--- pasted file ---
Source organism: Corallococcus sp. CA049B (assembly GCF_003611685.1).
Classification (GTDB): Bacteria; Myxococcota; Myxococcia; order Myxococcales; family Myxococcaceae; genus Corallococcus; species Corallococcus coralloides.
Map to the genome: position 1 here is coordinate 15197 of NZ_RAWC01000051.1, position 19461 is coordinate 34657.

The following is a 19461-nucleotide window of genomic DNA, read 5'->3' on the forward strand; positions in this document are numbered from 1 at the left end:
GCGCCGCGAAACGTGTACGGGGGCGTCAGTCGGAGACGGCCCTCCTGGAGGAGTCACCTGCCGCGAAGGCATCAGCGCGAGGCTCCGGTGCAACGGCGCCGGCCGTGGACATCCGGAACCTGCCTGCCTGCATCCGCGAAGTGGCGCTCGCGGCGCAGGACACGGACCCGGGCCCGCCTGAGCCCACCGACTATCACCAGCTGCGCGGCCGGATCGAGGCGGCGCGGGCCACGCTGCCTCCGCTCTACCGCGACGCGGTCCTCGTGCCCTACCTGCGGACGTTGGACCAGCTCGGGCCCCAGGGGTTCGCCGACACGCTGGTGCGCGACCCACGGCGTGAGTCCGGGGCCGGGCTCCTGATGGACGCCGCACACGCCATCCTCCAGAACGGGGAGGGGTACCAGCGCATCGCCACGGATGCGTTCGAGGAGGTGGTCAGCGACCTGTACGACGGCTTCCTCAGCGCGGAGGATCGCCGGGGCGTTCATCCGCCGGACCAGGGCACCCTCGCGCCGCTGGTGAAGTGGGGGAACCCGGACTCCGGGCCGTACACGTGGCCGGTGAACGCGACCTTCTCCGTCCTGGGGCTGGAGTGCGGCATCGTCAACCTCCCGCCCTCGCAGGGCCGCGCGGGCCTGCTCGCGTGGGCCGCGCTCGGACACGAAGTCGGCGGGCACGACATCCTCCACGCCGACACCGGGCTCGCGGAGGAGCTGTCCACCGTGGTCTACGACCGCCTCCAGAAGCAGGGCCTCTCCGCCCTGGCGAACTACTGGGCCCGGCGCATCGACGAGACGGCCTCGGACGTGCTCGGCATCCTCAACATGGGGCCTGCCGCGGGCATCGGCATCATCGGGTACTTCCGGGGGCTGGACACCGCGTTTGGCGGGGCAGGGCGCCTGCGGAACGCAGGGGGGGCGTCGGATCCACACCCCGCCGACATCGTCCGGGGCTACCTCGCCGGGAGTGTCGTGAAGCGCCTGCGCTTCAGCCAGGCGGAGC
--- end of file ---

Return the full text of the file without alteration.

Source organism: Corallococcus sp. CA049B (assembly GCF_003611685.1).
Classification (GTDB): Bacteria; Myxococcota; Myxococcia; order Myxococcales; family Myxococcaceae; genus Corallococcus; species Corallococcus coralloides.
Map to the genome: position 1 here is coordinate 15197 of NZ_RAWC01000051.1, position 19461 is coordinate 34657.

The following is a 19461-nucleotide window of genomic DNA, read 5'->3' on the forward strand; positions in this document are numbered from 1 at the left end:
GCGCCGCGAAACGTGTACGGGGGCGTCAGTCGGAGACGGCCCTCCTGGAGGAGTCACCTGCCGCGAAGGCATCAGCGCGAGGCTCCGGTGCAACGGCGCCGGCCGTGGACATCCGGAACCTGCCTGCCTGCATCCGCGAAGTGGCGCTCGCGGCGCAGGACACGGACCCGGGCCCGCCTGAGCCCACCGACTATCACCAGCTGCGCGGCCGGATCGAGGCGGCGCGGGCCACGCTGCCTCCGCTCTACCGCGACGCGGTCCTCGTGCCCTACCTGCGGACGTTGGACCAGCTCGGGCCCCAGGGGTTCGCCGACACGCTGGTGCGCGACCCACGGCGTGAGTCCGGGGCCGGGCTCCTGATGGACGCCGCACACGCCATCCTCCAGAACGGGGAGGGGTACCAGCGCATCGCCACGGATGCGTTCGAGGAGGTGGTCAGCGACCTGTACGACGGCTTCCTCAGCGCGGAGGATCGCCGGGGCGTTCATCCGCCGGACCAGGGCACCCTCGCGCCGCTGGTGAAGTGGGGGAACCCGGACTCCGGGCCGTACACGTGGCCGGTGAACGCGACCTTCTCCGTCCTGGGGCTGGAGTGCGGCATCGTCAACCTCCCGCCCTCGCAGGGCCGCGCGGGCCTGCTCGCGTGGGCCGCGCTCGGACACGAAGTCGGCGGGCACGACATCCTCCACGCCGACACCGGGCTCGCGGAGGAGCTGTCCACCGTGGTCTACGACCGCCTCCAGAAGCAGGGCCTCTCCGCCCTGGCGAACTACTGGGCCCGGCGCATCGACGAGACGGCCTCGGACGTGCTCGGCATCCTCAACATGGGGCCTGCCGCGGGCATCGGCATCATCGGGTACTTCCGGGGGCTGGACACCGCGTTTGGCGGGGCAGGGCGCCTGCGGAACGCAGGGGGGGCGTCGGATCCACACCCCGCCGACATCGTCCGGGGCTACCTCGCCGGGAGTGTCGTGAAGCGCCTGCGCTTCAGCCAGGCGGAGC